Learn More
Intrinsic drug resistance in Mycobacterium tuberculosis limits therapeutic options for treating tuberculosis. The mycobacterial transcriptional regulator whiB7 contributes to intrinsic resistance by activating its own expression and many drug resistance genes in response to antibiotics. To investigate whiB7 activation, we constructed a GFP reporter to(More)
Gene clusters found in bacterial species classified as Streptomyces encode the majority of known antibiotics as well as many pharmaceutically active compounds. A site-specific recombination system similar to those that mediate plasmid conjugation was engineered to catalyze tandem amplification of one of these gene clusters in a heterologous Streptomyces(More)
Clinical isolates of Escherichia coli were found to host a multiplicity of plasmids. These were resolved from plasmid gel profiles, from the properties of various transconjugants and transformants of E. coli DH1, by the topoisomerase I relaxation of covalently closed circle plasmid DNA, by electron microscopy, and by the determination of their(More)
Tuberculosis therapeutic options are limited by the high intrinsic antibiotic resistance of Mycobacterium tuberculosis. The putative transcriptional regulator WhiB7 is crucial for the activation of systems that provide resistance to diverse antibiotic classes. Here, we used in vitro run-off, two-hybrid assays, as well as mutagenic, complementation and(More)
Cationic peptides possessing antibacterial activity are virtually ubiquitous in nature, and offer exciting prospects as new therapeutic agents. We had previously demonstrated that such peptides could be produced by fusion protein technology in bacteria and several carrier proteins had been tested as fusion partners including glutathione-S-transferase, S.(More)
A simple, high frequency chromosomal gene replacement method of general utility was developed for Salmonella enteritidis. This system uses an unstable, imperfectly segregating, temperature-sensitive replicon, pHSG415, as a carrier of the recombinant gene of interest. It also allows for site-specific replacement of chromosomal genes without the need for(More)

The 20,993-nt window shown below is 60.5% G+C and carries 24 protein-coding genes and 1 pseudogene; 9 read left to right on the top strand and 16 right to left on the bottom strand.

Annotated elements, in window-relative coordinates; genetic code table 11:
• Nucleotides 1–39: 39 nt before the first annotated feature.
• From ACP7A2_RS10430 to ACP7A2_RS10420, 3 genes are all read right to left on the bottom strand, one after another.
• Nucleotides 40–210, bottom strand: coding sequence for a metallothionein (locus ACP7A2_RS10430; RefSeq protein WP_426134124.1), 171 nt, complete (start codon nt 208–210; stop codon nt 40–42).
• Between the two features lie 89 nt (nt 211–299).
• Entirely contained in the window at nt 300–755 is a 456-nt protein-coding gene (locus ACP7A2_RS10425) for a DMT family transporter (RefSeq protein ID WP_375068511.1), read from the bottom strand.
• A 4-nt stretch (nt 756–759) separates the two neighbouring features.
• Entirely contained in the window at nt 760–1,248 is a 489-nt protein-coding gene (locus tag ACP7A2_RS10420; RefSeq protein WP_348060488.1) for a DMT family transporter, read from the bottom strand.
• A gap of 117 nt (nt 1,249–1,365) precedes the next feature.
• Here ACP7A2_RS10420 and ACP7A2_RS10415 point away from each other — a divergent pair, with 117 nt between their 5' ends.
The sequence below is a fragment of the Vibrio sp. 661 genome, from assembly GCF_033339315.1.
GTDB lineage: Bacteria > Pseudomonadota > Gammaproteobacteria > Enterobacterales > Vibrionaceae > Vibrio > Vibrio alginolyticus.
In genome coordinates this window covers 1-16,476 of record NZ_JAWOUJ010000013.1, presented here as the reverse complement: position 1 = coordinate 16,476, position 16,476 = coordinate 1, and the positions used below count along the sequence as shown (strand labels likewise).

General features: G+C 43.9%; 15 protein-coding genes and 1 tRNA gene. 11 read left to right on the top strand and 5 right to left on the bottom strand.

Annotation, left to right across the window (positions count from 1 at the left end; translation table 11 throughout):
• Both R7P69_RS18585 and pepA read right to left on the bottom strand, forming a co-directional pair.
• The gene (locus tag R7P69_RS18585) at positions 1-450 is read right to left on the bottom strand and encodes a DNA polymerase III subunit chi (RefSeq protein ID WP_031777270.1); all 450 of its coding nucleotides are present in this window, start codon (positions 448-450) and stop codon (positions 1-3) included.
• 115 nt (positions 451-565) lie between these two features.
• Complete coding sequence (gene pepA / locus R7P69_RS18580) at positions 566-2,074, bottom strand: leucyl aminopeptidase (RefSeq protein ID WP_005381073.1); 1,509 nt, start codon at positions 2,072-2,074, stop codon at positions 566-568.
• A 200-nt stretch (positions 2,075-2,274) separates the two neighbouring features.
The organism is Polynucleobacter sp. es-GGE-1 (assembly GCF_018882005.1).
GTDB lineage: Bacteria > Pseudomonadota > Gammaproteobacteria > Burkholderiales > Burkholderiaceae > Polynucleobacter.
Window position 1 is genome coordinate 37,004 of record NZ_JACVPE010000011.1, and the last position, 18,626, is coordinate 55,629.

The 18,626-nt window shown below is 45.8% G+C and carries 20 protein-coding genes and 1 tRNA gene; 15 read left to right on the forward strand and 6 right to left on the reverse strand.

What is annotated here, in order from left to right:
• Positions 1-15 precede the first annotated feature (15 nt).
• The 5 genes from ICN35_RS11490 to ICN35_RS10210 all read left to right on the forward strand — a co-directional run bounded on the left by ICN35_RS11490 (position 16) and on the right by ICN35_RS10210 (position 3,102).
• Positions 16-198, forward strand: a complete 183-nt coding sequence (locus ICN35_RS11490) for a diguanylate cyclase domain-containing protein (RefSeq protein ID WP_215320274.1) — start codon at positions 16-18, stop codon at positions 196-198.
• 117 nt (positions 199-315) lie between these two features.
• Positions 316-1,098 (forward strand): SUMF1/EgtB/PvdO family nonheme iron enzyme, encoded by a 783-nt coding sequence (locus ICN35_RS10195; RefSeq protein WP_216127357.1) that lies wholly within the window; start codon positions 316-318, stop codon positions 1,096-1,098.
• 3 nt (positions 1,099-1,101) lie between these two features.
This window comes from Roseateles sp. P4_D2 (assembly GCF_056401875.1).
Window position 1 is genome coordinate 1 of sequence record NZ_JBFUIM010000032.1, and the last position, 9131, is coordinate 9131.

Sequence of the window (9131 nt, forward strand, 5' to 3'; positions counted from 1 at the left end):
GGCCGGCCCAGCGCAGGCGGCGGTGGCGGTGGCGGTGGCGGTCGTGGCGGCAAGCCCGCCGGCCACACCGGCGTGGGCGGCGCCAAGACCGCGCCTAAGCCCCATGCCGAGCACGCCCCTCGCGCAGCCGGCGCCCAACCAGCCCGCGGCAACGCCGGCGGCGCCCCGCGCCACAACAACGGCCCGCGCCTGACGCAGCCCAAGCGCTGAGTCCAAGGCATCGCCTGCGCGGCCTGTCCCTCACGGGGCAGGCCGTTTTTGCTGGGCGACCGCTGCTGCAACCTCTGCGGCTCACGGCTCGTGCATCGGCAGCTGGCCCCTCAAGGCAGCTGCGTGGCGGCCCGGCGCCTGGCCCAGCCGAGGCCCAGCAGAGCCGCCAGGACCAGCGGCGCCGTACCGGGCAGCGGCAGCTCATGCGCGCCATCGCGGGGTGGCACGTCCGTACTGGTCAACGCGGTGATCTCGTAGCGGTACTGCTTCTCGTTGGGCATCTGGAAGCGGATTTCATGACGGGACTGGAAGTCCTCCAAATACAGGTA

Salmonella enteritidis thin fimbriae, SEF14, were found to be restricted to S. dublin and the predominantly poultry-associated members of the Salmonella O-serogroup D1, S. enteritidis, S. berta, S. gallinarum and S. pullorum, when tested by Western and ELISA analysis from among 90 Salmonella isolates of 42 serovars, as well as from members of several(More)
Piscirickettsia salmonis is the aetiological agent of salmonid rickettsial septicaemia, an economically devastating rickettsial disease of farmed salmonids. Infected salmonids respond poorly to antibiotic treatment and no effective vaccine is available for the control of P. salmonis. Bacterin preparations of P. salmonis were found to elicit a dose-dependent(More)
The role of the RepA initiator protein in replication and copy-number control of pKL1, a small cryptic plasmid of Escherichia coli, was elucidated. The identified ori region encompasses a copy-number control element (cop) and an active single-strand initiation signal (ssi), n'-pasH, which were essential for efficient plasmid replication. The cop region also(More)
Salmonella enteritidis 27655-3b and a few diarrheagenic Escherichia coli strains produce morphologically and antigenically related, thin, aggregative fimbriae, collectively named GVVPQ fimbriae (S. K. Collinson, L. Emödy, T. J. Trust, and W. W. Kay, J. Bacteriol. 174:4490-4495, 1992). To determine whether GVVPQ fimbriae are common to Salmonella spp. and(More)